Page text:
Appreciative Inquiry: A Solution to be Embraced or a Problem to be Solved?

Posted  | 0 Comment(s)  |  by Joseph Bruce, Career Partners International - Dubai

Appreciative Inquiry (AI) is a questioning approach based upon the principles of positive psychology. Traditionally, psychology has focused on "what is wrong," and "how can we fix it?" The field of positive psychology has evolved to focus on what is right. Recent research and developments in this field suggest that to achieve greatness, one must:

“Not only fix what is broken, but must also nurture what is best.”
- Martin Seligman

Traditionally, organizational development has involved identifying the problem, and analyzing the causes and solutions before developing the action plan. AI looks to identify the positive core of an organization and to use positive questioning to drive the process forward, with long lasting and positive change based upon past successes and a shared vision of the future; more of a "solution to be embraced" rather than a "problem to be solved."

Every organization has something that works well and makes it successful, but what makes systems perform at their best? This question is central to the principles of AI within the organizational development context. AI acknowledges the negatives, but places an emphasis on the positive, socially-created and collective future image of the organization. By unlocking potential and bringing to life an individual’s unique gifts and capacities, organizations can be reinforced, start to see their employees’ full potential, and be in a stronger position to tackle what is wrong.

As a way of understanding a business, AI uses the art and practice of asking questions that strengthen a system’s capacity to apprehend, anticipate, and heighten positive potential. The 4-D cycle provides a framework through which to operationalise the AI approach:

The 4-D Cycle

Discovery: “What gives life?”
Dream: “What might be?”
Design: “How can it be?”
Destiny: “What will be?”

Every organization has “exceptional moments” which give it life. Members of organizations have experiences of success and high energy. Members of organizations also have values and aspirations, whether it be integrity, innovation or customer responsiveness. The Discovery stage of AI seeks to find out, describe and explain these values through dialogue and questioning. Every question is positive and the emphasis is towards finding shared ideals and visions which the collective members value and will aspire to.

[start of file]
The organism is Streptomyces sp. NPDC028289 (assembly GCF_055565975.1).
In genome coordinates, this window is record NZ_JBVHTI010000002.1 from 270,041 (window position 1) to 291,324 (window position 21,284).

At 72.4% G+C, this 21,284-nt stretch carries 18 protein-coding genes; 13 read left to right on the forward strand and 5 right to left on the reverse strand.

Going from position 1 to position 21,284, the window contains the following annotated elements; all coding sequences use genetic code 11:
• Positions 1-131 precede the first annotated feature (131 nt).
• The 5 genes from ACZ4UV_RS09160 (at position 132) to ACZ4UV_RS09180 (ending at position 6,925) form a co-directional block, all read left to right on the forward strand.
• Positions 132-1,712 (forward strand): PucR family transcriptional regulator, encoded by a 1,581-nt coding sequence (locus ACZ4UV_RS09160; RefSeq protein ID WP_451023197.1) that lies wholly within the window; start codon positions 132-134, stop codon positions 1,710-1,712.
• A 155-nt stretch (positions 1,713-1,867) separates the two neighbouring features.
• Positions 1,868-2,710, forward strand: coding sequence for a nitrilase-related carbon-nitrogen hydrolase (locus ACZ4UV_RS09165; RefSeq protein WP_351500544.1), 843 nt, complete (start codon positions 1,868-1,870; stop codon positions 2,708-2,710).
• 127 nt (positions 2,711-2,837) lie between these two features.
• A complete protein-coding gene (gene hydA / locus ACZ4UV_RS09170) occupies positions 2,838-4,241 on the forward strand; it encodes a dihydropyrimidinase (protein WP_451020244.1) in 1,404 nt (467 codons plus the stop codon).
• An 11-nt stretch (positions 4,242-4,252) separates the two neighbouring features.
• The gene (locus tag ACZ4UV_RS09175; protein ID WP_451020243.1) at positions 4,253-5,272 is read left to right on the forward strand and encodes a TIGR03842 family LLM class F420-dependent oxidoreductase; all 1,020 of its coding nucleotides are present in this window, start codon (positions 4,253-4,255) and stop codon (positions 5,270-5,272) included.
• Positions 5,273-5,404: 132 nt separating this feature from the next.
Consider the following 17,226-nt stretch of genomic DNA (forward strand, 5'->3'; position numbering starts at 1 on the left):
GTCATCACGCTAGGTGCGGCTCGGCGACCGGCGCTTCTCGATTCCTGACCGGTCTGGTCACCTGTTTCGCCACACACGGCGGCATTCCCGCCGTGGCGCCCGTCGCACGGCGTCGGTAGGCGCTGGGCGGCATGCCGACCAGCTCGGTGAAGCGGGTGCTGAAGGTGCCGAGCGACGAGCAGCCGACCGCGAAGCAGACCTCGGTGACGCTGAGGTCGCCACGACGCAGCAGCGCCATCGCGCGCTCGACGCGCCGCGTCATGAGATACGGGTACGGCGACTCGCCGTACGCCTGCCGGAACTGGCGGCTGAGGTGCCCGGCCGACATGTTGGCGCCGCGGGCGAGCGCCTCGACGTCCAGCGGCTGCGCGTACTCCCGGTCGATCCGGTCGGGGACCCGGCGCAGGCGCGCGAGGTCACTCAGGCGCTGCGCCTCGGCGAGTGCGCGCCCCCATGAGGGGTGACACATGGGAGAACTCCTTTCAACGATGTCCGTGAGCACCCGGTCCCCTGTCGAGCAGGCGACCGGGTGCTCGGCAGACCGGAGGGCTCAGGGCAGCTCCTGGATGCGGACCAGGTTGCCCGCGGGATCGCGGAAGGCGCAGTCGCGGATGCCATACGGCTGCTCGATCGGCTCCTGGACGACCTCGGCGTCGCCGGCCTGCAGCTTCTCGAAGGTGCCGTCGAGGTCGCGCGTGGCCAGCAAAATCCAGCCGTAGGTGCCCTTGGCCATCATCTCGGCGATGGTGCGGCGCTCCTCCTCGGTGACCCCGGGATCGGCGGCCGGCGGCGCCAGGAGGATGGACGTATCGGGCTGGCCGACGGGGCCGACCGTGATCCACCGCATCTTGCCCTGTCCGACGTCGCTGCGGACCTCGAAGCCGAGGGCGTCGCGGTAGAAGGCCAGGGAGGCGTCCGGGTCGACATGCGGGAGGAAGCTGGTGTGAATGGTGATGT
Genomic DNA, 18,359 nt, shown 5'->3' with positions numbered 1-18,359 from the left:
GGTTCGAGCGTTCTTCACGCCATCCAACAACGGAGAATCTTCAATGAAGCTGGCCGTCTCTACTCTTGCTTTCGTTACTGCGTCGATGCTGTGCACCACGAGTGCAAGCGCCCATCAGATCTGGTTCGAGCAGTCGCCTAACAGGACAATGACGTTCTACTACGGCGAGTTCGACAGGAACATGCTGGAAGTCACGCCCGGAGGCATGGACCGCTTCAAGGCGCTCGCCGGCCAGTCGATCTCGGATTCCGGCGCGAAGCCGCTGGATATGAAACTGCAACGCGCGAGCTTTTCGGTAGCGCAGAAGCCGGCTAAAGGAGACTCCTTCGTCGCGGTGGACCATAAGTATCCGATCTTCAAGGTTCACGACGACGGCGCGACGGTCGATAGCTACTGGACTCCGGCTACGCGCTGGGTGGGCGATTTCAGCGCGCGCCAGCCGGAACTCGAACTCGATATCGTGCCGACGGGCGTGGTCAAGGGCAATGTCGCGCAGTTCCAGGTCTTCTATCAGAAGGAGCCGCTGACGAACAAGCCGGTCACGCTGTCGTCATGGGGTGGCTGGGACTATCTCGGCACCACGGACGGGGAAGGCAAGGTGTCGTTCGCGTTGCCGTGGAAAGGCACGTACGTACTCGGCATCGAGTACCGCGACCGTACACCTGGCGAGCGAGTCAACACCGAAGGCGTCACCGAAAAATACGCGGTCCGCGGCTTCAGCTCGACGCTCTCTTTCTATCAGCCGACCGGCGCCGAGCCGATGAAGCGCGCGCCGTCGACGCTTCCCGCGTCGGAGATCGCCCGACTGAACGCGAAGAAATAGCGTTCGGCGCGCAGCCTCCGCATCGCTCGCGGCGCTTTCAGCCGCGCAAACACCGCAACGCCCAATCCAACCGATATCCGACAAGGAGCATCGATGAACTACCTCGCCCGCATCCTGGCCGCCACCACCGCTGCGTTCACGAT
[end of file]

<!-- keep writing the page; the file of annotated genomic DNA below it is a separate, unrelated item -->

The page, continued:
Taking “what gives life” and turning it into “what might be.” The AI process generates its own momentum. The questions asked generate the foundation for the construction of the future. In this sense it is through positive dialogue about what has happened that a positive future can be shaped. At this stage, the themes from the Discovery phase, focusing on when the organization performs at its best, are to be collated into “what might be.”

Grounded in what has worked in the past, the strategic intent of the organization (i.e. what the organization wants to see more of) is now introduced. Generating the vision for the future, progress is shaped and supported by the values of the members of the organization.

The shared image of “what might be” leads the collective innovation of ways to move toward the ideal. The ideal is grounded in the reality of past successes and the individuals are empowered to push toward this and to generate change.

Appreciative Inquiry has had a massive impact in the business world and is currently being used all over the world from McDonald’s to the BBC to the US Navy. AI can be used to encourage the collective employee mind to embrace organizational change, to unleash creativity and positivity, and to align the future with their values and dreams. A “strengths based assessment” can help us appreciate what we’ve got, put us in a stable position to address what we could do better, and hopefully engage and motivate our employees along the way.  

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